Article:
Buhari’s father, Adamu Bafallaje, who was an ardo (as Fulani community elders are called), died in his real hometown of Dumurkul in the Daura Emirate of Katsina State when Buhari wasn’t old enough to know him, so Buhari was brought up by his maternal relatives in Daura. His maternal relatives are ethnically Kanuri people who are nonetheless culturally and linguistically Hausa.

As Mamman Daura’s daughter, Fatima Daura, wrote on the occasion of her father’s 80th birthday, Mamman Daura is Kanuri. The family’s forebears migrated from Borno to a town in what is now Niger Republic and finally to Daura. Note that Mamman Daura’s father, Dauda Daura, shares the same mother (but different fathers) with Buhari. So Buhari’s mother, Hajia Zulaiha, was Kanuri.

 Not having grown up with his father and knowing next to nothing about the Fulani, Buhari idealized not just his absent Fulani father but the Fulani people. This is a well-known psychological phenomenon that is encapsulated in the folk wisdom that says, “absence makes the heart grow fonder.” Barack Obama, for instance, idealized his absent Kenyan father—and his Luo people— with an intensity he would never have had if he’d grown up with him.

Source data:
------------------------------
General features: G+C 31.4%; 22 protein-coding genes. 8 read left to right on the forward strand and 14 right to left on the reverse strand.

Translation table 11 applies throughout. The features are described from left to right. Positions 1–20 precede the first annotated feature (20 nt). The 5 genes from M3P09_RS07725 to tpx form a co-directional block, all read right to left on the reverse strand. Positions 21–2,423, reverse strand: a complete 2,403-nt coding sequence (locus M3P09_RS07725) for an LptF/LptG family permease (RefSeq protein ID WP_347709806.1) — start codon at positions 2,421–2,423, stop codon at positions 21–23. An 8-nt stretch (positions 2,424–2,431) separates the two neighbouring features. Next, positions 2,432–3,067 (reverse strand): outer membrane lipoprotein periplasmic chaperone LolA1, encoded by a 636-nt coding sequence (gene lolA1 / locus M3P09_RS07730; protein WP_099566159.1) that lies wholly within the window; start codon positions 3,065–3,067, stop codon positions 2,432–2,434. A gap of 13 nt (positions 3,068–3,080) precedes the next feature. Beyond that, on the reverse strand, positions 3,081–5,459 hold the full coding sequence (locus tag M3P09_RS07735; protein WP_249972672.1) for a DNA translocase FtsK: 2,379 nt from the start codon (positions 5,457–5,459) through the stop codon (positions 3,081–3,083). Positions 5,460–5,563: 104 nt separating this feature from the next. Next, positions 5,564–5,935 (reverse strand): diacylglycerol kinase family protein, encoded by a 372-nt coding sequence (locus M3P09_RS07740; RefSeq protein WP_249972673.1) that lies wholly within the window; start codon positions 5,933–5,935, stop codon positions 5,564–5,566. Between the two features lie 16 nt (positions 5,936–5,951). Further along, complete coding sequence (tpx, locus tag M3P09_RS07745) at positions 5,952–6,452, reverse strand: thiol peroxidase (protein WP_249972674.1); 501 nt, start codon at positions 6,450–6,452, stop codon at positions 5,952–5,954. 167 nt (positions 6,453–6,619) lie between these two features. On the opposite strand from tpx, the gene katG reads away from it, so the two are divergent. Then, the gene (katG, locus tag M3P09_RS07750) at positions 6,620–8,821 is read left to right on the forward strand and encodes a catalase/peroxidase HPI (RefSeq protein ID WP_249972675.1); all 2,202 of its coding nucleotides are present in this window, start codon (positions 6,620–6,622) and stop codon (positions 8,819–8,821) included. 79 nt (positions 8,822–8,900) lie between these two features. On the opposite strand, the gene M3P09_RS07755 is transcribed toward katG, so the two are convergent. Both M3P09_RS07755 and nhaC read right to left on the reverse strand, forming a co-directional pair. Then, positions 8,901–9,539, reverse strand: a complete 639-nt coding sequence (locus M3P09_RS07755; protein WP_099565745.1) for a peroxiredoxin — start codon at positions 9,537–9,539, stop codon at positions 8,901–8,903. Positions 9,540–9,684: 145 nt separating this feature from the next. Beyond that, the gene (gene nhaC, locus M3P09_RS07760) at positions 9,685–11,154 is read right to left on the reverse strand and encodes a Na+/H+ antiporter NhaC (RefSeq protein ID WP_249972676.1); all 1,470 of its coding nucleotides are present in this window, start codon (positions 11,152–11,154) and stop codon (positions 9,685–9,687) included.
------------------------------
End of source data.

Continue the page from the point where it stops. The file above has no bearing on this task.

Buhari’s idealization of his absent Fulani father inspires an exaggerated identification with the Fulani in ways that alienate others and expose innocent Fulani people to unjustified animosity. That’s why I called him the “single greatest threat to the Fulani” in a July 6, 2019 column.

I also pointed out in a January 12, 2019 column titled "Miyetti Allah, Presidential Endorsement and Politics of Fulani Identity"  that “People who are on the edge of an identity tend to be more exaggeratedly aggressive in their assertion of the identity than those who are—or see themselves as being—in the mainstream of the identity.

“For instance, when there was a butcherly communal turmoil that pitted Bororo Fulani cattle herders against Yoruba farmers in the Oke-Ogun area of northern Oyo State in October 2000, Buhari led a group of ‘Fulani’ northerners to Ibadan to meet with the late Governor Lam Adesina where he told Adesina, among other things, ‘your people are killing my people.’ A Fulani person from the northeast is unlikely to say that.”